Of course, every layman knows what one imagines a horse to be. But what exactly is a gaited horse? Doesn't every horse have gaits?
Of course every horse has gaits, but a gaited horse has more gaits than horses of other horse breeds. In addition to walk, trot and canter, there are usually two other gaits. Many gaited horses have tölt as their fourth gait, a gait that is very soft to sit and hardly causes any vibrations. For this reason many people also talk about the “sofa walk”. However, the names and also the gaits of gaited horses differ depending on the breed of horse it is.
The most well-known of the horse breeds among the gaited horses are the Icelandic horses. Icelandic horses come from poor backgrounds and in their original form are tough, small horses that have no problem carrying heavier men over long distances without tiring, despite their small size of around 1.30 - 1.45 meters. That's why Icelandic horses are often described as weight carriers.
The gaits of the Icelandic horse are called Tölt and Pass . The racing pass is developed from the canter and is ridden at a very high pace. It seems as if a horse in racing pass barely touches the ground, it literally flies across the ground. This horse gait is a common source of error because when an Icelandic horse is tense, it tends to walk in a short, choppy pace known as a pig's pace.
The tölting Icelandic horse should always walk in a clear four-beat manner. However, many Icelandic horses postpone this four-beat rhythm, either to the trot (Trabölt) or to the pace (Passtölt). However, these gaits of the Icelandic horse are not wanted, whereas other gaited horse breeds accept or sometimes encourage shifts.
The Paso Fino, who lives far away from Iceland, also uses a four-stroke cycle. The main breeding areas of the Paso Fino are Colombia, Puerto Rico and the USA. The Paso Fino impresses with its sparkling vitality and temperament, but also has enormous sensitivity and willingness to work. If a Paso with Iberian blood is crossed (with an Andalusian or Lusitano), a Paso Ibero-Americano is created. These horses are promising riding horses with a gaited disposition, large-framed Tölters with a stable foundation, a lot of space and a willingness to perform.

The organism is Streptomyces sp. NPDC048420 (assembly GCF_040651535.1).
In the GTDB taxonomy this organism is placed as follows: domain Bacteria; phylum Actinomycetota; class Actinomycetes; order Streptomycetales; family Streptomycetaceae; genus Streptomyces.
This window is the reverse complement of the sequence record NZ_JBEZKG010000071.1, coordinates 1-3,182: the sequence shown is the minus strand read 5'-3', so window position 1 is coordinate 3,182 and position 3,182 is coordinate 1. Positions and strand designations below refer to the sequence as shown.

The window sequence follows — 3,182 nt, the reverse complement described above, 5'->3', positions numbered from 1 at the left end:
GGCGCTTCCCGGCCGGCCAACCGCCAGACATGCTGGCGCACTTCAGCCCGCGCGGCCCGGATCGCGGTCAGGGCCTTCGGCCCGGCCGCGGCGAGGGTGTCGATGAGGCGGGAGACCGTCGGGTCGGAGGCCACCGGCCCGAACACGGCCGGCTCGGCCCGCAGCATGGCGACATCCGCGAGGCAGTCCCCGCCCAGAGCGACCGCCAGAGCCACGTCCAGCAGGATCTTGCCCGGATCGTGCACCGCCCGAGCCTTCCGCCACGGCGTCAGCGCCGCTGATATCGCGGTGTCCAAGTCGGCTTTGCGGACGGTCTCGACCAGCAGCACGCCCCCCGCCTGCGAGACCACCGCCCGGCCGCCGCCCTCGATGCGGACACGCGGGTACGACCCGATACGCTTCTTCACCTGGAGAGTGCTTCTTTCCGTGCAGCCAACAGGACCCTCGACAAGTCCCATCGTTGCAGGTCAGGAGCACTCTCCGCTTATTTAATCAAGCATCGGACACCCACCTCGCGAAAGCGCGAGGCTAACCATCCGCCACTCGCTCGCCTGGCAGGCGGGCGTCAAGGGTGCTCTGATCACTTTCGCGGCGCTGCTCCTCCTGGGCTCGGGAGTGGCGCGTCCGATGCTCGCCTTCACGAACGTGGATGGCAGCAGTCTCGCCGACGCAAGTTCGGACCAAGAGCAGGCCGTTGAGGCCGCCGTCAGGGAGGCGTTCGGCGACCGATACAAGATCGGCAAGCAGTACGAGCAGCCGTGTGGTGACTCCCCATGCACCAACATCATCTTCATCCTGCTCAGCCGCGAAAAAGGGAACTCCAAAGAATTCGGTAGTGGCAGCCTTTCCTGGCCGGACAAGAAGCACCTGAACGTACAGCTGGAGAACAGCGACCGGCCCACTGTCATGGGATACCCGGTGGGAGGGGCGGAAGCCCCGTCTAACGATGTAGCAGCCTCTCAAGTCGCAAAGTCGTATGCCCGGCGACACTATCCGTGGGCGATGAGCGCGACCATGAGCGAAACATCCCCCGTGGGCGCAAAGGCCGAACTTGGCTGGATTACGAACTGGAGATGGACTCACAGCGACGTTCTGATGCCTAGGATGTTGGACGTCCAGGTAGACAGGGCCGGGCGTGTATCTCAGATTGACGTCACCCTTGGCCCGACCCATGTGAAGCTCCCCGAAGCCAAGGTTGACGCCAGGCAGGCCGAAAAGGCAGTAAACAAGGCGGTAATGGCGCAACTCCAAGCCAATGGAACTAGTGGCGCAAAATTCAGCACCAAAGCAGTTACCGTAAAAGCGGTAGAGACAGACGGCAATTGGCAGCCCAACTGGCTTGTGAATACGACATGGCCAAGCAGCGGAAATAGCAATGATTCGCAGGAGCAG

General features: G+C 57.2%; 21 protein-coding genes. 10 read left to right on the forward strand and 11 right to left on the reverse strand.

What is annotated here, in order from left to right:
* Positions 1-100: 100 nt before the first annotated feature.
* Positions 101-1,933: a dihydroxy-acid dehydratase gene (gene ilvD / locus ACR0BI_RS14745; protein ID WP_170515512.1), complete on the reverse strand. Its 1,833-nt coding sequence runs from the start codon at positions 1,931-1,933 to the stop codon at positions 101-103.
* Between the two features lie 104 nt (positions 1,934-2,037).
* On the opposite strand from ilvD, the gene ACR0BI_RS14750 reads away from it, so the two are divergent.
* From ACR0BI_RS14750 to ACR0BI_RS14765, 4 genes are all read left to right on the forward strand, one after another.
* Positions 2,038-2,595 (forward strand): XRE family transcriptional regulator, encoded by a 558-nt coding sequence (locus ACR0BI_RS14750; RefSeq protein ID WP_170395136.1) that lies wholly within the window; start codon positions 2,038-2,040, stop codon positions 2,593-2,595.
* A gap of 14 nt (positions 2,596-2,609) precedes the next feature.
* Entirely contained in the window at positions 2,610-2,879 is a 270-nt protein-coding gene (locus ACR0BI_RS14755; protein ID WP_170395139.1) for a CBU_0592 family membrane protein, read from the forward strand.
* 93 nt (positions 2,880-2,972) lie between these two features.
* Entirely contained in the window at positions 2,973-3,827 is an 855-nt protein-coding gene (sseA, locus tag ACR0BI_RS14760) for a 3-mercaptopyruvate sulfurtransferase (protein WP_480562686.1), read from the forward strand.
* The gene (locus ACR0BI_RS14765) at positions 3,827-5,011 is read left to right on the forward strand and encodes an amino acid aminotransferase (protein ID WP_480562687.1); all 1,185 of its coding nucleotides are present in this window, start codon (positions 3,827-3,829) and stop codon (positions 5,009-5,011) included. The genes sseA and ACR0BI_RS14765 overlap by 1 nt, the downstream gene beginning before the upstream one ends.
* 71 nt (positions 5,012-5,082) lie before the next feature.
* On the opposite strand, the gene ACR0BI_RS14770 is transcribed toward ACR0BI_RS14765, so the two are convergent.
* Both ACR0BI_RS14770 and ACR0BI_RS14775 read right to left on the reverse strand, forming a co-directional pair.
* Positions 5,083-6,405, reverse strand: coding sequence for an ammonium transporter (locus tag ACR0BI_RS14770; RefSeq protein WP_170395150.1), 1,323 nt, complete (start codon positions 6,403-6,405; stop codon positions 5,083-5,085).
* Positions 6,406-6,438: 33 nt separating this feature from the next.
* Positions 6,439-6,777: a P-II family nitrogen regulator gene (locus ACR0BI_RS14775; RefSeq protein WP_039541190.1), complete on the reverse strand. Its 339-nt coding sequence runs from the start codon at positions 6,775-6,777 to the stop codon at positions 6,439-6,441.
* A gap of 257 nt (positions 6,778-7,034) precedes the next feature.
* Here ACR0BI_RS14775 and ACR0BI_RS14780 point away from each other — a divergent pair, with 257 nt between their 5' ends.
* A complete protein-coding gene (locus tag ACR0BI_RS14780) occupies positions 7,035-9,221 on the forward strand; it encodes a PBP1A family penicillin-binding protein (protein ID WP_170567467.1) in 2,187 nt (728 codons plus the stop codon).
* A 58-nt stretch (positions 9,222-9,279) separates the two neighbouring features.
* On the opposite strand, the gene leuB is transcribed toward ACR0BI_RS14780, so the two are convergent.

Some pure-bred Andalusians also have extra gears, so crossing Iberian horses into Paso breeding is promising.
But America also produced some gaited horses that were willing to perform. The Tennessee Walker has been around since the early 19th century. Bred in the southern states of the USA in the 19th century and is also enjoying growing popularity in Germany. The Tennessee Walker is very comfortable to ride over long distances and has a friendly, people-oriented character. At a height of 1.50 - 1.60 meters, his character makes him a horse for timid riders or beginners. The typical gait of these horses is the walk, which you have to imagine as an extremely expansive, fast step.
The tölting trotter is native to Germany. It was only officially recognized as a breed in 1996. Since the beginning of the 1970s, the gait of these horses has been used to train a tölting riding horse. It is often possible for people with experience with gaited horses to transform a trotter that is too slow for the racetrack into a very comfortable riding horse. Nowadays, however, breeding is not only done exclusively for the racetrack, but also specifically for the qualities of gaited horses.
The origin of gaited horses is seen in the mutation of English horses. According to the current state of research, Vikings in medieval England encountered wild horses that had this gait mutation and brought the wild horses with them to Iceland. The Vikings recognized the value of this horse gait and laid the foundation for gaited horse breeding.
And we are grateful to them for that. Over time, a diverse gaited horse cosmos emerged, which, in addition to the horse breeds already mentioned, produced the elegant American Saddlebred, the tough Mangalarga Marchador, the enduring Missouri Fox Trotters and the tireless Rocky Mountain Horses.